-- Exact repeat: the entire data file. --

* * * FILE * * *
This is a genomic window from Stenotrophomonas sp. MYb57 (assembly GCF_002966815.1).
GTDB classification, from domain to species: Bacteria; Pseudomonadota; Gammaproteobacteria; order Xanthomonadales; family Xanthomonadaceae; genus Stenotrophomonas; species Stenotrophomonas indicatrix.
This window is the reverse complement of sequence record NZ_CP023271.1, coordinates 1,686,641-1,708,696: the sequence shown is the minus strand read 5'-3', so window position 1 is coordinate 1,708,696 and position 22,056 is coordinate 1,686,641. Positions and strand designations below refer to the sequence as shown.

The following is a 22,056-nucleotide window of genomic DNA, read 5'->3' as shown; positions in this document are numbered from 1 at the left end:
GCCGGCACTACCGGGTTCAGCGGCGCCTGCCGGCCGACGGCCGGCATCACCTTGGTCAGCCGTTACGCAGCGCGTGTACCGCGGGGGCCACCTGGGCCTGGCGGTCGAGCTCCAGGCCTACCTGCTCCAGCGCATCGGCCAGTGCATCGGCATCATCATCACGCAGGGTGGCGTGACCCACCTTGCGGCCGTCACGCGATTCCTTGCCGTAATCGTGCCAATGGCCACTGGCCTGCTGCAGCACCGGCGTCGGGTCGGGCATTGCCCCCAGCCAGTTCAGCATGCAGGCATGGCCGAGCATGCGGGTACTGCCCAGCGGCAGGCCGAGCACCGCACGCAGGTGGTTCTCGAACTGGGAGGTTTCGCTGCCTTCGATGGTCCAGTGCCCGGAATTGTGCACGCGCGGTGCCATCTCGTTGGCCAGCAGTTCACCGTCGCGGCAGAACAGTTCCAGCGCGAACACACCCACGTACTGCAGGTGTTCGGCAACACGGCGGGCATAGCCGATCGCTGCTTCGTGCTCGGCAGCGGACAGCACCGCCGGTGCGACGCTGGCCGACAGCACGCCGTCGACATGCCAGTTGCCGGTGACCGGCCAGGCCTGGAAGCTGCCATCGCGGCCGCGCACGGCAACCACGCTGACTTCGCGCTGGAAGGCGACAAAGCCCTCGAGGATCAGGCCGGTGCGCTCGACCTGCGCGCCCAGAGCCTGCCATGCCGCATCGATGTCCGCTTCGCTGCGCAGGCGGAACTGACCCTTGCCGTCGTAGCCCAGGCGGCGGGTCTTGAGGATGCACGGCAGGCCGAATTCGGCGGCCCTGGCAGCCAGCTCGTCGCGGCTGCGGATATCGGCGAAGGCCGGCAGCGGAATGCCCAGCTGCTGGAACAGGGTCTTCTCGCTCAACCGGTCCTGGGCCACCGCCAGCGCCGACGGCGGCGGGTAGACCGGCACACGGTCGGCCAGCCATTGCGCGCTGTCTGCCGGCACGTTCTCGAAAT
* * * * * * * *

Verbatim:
This is a genomic window from Stenotrophomonas sp. MYb57 (assembly GCF_002966815.1).
GTDB classification, from domain to species: Bacteria; Pseudomonadota; Gammaproteobacteria; order Xanthomonadales; family Xanthomonadaceae; genus Stenotrophomonas; species Stenotrophomonas indicatrix.
This window is the reverse complement of sequence record NZ_CP023271.1, coordinates 1,686,641-1,708,696: the sequence shown is the minus strand read 5'-3', so window position 1 is coordinate 1,708,696 and position 22,056 is coordinate 1,686,641. Positions and strand designations below refer to the sequence as shown.

The following is a 22,056-nucleotide window of genomic DNA, read 5'->3' as shown; positions in this document are numbered from 1 at the left end:
GCCGGCACTACCGGGTTCAGCGGCGCCTGCCGGCCGACGGCCGGCATCACCTTGGTCAGCCGTTACGCAGCGCGTGTACCGCGGGGGCCACCTGGGCCTGGCGGTCGAGCTCCAGGCCTACCTGCTCCAGCGCATCGGCCAGTGCATCGGCATCATCATCACGCAGGGTGGCGTGACCCACCTTGCGGCCGTCACGCGATTCCTTGCCGTAATCGTGCCAATGGCCACTGGCCTGCTGCAGCACCGGCGTCGGGTCGGGCATTGCCCCCAGCCAGTTCAGCATGCAGGCATGGCCGAGCATGCGGGTACTGCCCAGCGGCAGGCCGAGCACCGCACGCAGGTGGTTCTCGAACTGGGAGGTTTCGCTGCCTTCGATGGTCCAGTGCCCGGAATTGTGCACGCGCGGTGCCATCTCGTTGGCCAGCAGTTCACCGTCGCGGCAGAACAGTTCCAGCGCGAACACACCCACGTACTGCAGGTGTTCGGCAACACGGCGGGCATAGCCGATCGCTGCTTCGTGCTCGGCAGCGGACAGCACCGCCGGTGCGACGCTGGCCGACAGCACGCCGTCGACATGCCAGTTGCCGGTGACCGGCCAGGCCTGGAAGCTGCCATCGCGGCCGCGCACGGCAACCACGCTGACTTCGCGCTGGAAGGCGACAAAGCCCTCGAGGATCAGGCCGGTGCGCTCGACCTGCGCGCCCAGAGCCTGCCATGCCGCATCGATGTCCGCTTCGCTGCGCAGGCGGAACTGACCCTTGCCGTCGTAGCCCAGGCGGCGGGTCTTGAGGATGCACGGCAGGCCGAATTCGGCGGCCCTGGCAGCCAGCTCGTCGCGGCTGCGGATATCGGCGAAGGCCGGCAGCGGAATGCCCAGCTGCTGGAACAGGGTCTTCTCGCTCAACCGGTCCTGGGCCACCGCCAGCGCCGACGGCGGCGGGTAGACCGGCACACGGTCGGCCAGCCATTGCGCGCTGTCTGCCGGCACGTTCTCGAAAT